Large slitfaced bat

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Nycteris grandis

TAXONOMY

Nycteris grandis Peters, 1865, Guinea.

OTHER COMMON NAMES None known.

PHYSICAL CHARACTERISTICS

The largest of slit-faced bats: forearms 2.2-2.6 in (5.7-6.6 cm); weight 0.8-1.2 oz (23-36 g). Long, fine fur is gray to red.

DISTRIBUTION

Occur from Sierra Leone in the west to Lake Victoria in the east. There are two isolated populations, one on the coast in Tanzania, the other from Zambia south into Zimbabwe along the Zambezi River.

HABITAT

Most often found in rainforest, but outlying populations occur in areas of savanna woodlands.

BEHAVIOR

Roost in hollows in trees, caves, and mines, or those in artificial structures such as buildings and unused military bunkers. Roosting individuals, other than females and their dependent young, are not in physical contact with one another. Along the Zambezi River in Zimbabwe, they use the same day roosts year after year, including hollows in acacia trees as well as those in buildings and in military bunkers; the roosts provide shelter

from the extreme heat of the day. Along the Zambezi, they use feeding roosts, sites that offer protection from above. Typically, feeding roosts are under thatched roofs, on porches, and in rooms that they enter through open doors or windows. Some day roosts also serve as feeding roosts.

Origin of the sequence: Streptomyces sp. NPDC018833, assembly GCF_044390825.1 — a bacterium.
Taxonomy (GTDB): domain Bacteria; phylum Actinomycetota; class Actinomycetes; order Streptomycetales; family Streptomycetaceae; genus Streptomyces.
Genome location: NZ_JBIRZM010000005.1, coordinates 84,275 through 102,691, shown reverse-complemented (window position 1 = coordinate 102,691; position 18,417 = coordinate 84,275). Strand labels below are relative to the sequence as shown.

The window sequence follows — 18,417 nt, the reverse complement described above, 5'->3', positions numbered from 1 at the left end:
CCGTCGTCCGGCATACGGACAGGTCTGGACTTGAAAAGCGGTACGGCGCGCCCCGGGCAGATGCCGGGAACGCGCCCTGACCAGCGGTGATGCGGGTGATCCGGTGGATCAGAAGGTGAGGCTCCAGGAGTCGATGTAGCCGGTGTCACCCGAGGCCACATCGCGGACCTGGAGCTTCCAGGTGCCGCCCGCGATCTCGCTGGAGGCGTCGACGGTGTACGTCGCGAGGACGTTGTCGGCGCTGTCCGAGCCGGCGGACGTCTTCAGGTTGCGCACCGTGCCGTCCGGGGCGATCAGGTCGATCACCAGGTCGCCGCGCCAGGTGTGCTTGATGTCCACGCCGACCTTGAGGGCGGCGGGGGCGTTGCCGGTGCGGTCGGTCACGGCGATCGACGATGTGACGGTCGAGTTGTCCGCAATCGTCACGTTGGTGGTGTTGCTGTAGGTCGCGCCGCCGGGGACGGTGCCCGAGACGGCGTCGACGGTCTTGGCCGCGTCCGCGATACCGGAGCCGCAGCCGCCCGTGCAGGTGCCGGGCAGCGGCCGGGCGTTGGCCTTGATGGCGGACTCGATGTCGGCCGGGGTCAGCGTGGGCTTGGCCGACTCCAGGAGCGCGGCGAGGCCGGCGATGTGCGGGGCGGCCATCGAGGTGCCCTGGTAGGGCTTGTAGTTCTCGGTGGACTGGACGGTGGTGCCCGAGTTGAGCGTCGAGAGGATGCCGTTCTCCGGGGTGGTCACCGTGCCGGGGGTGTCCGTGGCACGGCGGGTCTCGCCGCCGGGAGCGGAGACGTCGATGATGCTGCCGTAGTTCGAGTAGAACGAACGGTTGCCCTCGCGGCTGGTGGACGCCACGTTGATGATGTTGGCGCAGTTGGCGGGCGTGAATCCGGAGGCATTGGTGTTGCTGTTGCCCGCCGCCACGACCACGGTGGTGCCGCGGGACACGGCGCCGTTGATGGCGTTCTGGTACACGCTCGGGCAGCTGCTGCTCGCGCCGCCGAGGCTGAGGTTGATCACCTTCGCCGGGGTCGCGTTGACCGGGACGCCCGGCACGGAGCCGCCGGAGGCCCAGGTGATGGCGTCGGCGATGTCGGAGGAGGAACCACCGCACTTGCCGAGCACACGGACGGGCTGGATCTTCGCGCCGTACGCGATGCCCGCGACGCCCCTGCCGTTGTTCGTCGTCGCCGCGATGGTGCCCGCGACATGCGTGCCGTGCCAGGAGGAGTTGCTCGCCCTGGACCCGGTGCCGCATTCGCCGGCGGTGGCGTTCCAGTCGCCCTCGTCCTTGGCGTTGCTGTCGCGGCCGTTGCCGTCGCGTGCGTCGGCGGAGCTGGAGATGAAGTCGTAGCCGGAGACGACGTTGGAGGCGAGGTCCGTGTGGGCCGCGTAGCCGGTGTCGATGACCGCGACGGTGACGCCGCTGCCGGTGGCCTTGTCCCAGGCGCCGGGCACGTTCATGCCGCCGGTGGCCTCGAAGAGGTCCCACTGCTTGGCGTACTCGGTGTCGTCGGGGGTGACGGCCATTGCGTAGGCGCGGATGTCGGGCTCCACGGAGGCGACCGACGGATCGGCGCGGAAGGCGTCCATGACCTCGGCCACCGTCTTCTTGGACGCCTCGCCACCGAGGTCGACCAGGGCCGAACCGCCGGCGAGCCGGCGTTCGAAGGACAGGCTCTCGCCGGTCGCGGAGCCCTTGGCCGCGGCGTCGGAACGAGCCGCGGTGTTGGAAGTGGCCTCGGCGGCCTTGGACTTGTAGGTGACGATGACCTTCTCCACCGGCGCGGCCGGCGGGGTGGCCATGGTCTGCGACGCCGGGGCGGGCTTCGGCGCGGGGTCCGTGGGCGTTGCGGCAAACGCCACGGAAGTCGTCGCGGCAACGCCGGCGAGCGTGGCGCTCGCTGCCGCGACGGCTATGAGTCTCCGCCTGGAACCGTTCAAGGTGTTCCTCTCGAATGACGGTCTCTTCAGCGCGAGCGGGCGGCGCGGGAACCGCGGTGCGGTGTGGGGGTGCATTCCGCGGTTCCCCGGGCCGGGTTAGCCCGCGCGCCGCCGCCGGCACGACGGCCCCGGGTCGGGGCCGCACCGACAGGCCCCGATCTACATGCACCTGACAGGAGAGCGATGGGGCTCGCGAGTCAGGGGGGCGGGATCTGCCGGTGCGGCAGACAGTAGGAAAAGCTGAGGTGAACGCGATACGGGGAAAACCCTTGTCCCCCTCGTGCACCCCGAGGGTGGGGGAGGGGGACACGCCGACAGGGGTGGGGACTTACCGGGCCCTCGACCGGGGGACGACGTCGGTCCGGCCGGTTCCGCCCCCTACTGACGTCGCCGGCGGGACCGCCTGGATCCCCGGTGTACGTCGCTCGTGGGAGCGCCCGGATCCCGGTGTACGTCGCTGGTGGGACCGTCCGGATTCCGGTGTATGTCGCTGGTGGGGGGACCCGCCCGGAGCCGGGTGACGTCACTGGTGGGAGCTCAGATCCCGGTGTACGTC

FEEDING ECOLOGY AND DIET

May hang from perches and wait for passing prey, or fly in search of food. In either case, they depend upon the sounds of prey to locate their targets and usually take prey from surfaces. Along the Zambezi River, they feed heavily on vertebrates, usually frogs (representing seven species), but occasionally on birds and fish. They also eat other species of bats, including Egyptian slit-faced bats. Large slit-faced bats also eat large arthropods, including sun spiders, moths, and beetles. Prey is killed with a bite to the head, and inedible parts dropped below feeding roosts. When they eat frogs, they usually discard one foot bitten off at the ankle, the other leg bitten off at the knee.

REPRODUCTIVE BIOLOGY

Females bear a single young each year. Probably promiscuous.

CONSERVATION STATUS Not listed by the IUCN.

SIGNIFICANCE TO HUMANS None known. ♦

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